Because the LGBT community is so much more open than it was 30 years ago, it would be easier to write about individuals, maybe spotlighting careers, or their contribution to our community, or their families. I think “The Soft Spot” in 2018 would encompass diversity in our community and the pride we have in each other, rather than just provide information. I would also use my real name.

What advice would you give to current and future contributors?

I would encourage contributors to “find the gap” in our reporting and fill that need.

When did you leave, and what have you been up to since?

I left at the end of 1992. In September of 1992, I joined One Voice Chorus, which is one of the best things I ever did. I was there for about 12 years, as a singer and board member. One Voice was the catalyst that helped me come out at work and thus, to the rest of the world. I was on the Board of Advisors of the Charlotte Lesbian and Gay Fund for six years, and also participated in the “Sing for the Cure” and Tyler Clementi summer concerts put on by Kathryn Mahan and Ann Hooper. Currently I’m involved in the Charlotte Queer Oral History Project.

A few years back, speaking with another qnotes writer, you described your longtime former employer, Duke Energy, as having been “extremely conservative.” According to that interview, you spent about 17 years in the closet at work, then another 14 living openly at the same company. If you had it to do over again, is that the timeline you’d follow?

Under the same circumstances, I would. While I had become an activist, I was pretty much undercover. I really wasn’t willing to risk my career. In a previous answer, I stated that being in One Voice helped me come out at work. Actually, I was outed in the Observer in a column about One Voice. I think that was about 1998 or 1999 and probably since I was just over 50 and not married but living with a “roommate,” most people had put two and two together. And the climate for LGBT was starting to change for the better. When I didn’t get fired or demoted that next week, I took it as a sign that it was okay to gradually become more open.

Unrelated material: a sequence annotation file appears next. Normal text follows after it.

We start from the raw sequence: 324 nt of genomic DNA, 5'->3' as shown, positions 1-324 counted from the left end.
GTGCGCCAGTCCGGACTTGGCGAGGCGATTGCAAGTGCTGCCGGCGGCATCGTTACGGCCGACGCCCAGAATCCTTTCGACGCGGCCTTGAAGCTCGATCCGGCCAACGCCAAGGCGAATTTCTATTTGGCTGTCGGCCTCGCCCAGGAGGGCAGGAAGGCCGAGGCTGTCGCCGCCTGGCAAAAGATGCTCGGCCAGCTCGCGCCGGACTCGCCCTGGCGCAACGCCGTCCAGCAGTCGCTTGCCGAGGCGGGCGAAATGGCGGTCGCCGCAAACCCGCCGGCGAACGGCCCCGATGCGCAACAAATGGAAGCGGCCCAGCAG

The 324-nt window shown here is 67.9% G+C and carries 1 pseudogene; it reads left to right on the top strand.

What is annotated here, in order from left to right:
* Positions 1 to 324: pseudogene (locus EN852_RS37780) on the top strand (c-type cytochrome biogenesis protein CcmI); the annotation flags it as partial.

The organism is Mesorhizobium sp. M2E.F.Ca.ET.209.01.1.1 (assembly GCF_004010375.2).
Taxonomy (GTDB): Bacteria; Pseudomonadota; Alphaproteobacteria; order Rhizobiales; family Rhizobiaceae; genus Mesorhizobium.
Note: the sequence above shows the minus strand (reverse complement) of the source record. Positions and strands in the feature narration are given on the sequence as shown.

If you were looking for work as an out young person today and could afford to do so, might you disclose your sexual orientation to potential employers in order to avoid taking a job where you could encounter hostility from colleagues?

I would definitely disclose my sexual orientation to a potential employer. I might still encounter hostility from a colleague, but I could be myself at work. I would also look at the potential job and try to determine if I was walking into a hostile situation, and if I was, maybe I didn’t need to be there.

Do you consider yourself an activist today? What about a pioneer?

I still consider myself an activist, although I don’t have nearly the energy that I did 20 or 30 years ago, so my activities are fewer. I don’t consider myself a pioneer, but someone who in several instances was in the right place at the right time and hopefully was able to do some good in the community.

Have you taken part in any initiatives related to the upcoming mid-term elections?

Other than contributing to various candidates, no. I will be working at the polls for our precinct, as I do most years.

Last but not least, what do you hope to do next?

As I mentioned above, I’m involved with the Charlotte Queer Oral History Project. Our first effort is to capture the history of senior LGBT members so that we don’t lose their valuable history. Some of their stories are pretty unbelievable, and it would be a real loss if they weren’t recorded. All of the information is being stored at UNCC [the University of North Carolina at Charlotte] in Special Collections at Atkins Library and will be available to the public.

By the way, I’m looking for old intake logs from the Gay & Lesbian Switchboard. If anyone has them in their basement or attic, please contact me or Special Collections at the UNCC Atkins Library.

I’m also encouraged by Stonewall Sports, which is looking into starting activities for LGBT seniors. They cover the gamut from sports to meetups that serve others so there’s a lot of potential for the “gay and gray” community. I can see my future involvement with this organization.